Stepping back for a minute, we must consider how supply chain vulnerabilities and exposures contribute to IoT device risks. To start, device components are manufactured all over the world and, in some cases, in countries known to employ nation-state-level adversaries. In less extreme circumstances, vulnerabilities in firmware or the third-party libraries on which they’re built could result in unnecessary exposure of hundreds of thousands of devices. From there, the list of problems with IoT grows: no built-in protection, high diversity of device types across 100+ operating systems, varying protocols, no isolation between processes, patching issues, and more. Tshuva and her team understood their solution had to counter these obstacles.

“We start with embedded integrity verification, EIV,” she said. Sternum’s EIV analyzes the device’s binary code and embeds protection within the code, including 3rd party libraries and closed-source code. EIV can be applied across any operating system, including Linux, and enables manufacturers to update their existing devices’ firmware protection.

If you’re at all like me, you’re now thinking: Wait, the manufacturer updates the devices?

Yes, following an iOS device model, this approach allows for centralized and automated patch management. The concern here is whether manufacturers, which have not been attentive to security in the past, will take steps to update devices. Given the privacy and security regulations that have and are coming to pass, manufacturers are now incentivized to show best-effort cyber security; in some cases, they are required to demonstrate it. Legislation aside, updating/patching remains a sticky wicket for every organization. If, however, the process is easy to implement and doesn’t impact operations in an appreciable way, manufacturers are likely to take the bait, if only to keep themselves out of legal hot water. As such, integration with established processes was a “must have” feature of the Sternum platform.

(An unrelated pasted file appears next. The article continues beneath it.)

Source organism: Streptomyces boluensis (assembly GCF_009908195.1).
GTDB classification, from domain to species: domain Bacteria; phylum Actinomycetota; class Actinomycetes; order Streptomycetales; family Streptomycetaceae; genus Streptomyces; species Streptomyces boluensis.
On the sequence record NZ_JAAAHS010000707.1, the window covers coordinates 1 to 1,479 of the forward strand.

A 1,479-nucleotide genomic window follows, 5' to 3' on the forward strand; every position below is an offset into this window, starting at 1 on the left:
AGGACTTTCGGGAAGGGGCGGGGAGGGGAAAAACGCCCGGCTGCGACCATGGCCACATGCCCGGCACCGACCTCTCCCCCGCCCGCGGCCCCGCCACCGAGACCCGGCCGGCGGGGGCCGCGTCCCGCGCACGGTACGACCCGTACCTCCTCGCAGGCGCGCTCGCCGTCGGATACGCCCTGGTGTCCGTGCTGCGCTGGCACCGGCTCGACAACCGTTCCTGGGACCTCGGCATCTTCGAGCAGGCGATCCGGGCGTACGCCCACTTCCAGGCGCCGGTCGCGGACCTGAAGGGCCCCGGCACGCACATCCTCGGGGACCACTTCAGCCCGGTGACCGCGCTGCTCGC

Device integrity and behavior monitoring

If the above feels like a nod to DevOps, it’s because it is: Sternum is implemented via a single click through the IDE or CI/CD. Once installed, the EIV sits on the device, provides insight to data, and maps all components in use. RIEMS, Sternum’s Real-Time Event Monitoring System, then monitors operation of the OS, memory usage, CPU usage, if the device uses encryption/decryption, how much data is being accessed/sent, if a device is communicating with a new/unknown IP address, and more. RIEMS also continuously scans for and alerts on known CVEs. This method of integrity and behavior monitoring identifies manipulations caused by an exploit (versus a specific vulnerability), resulting in vulnerability-agnostic device protection.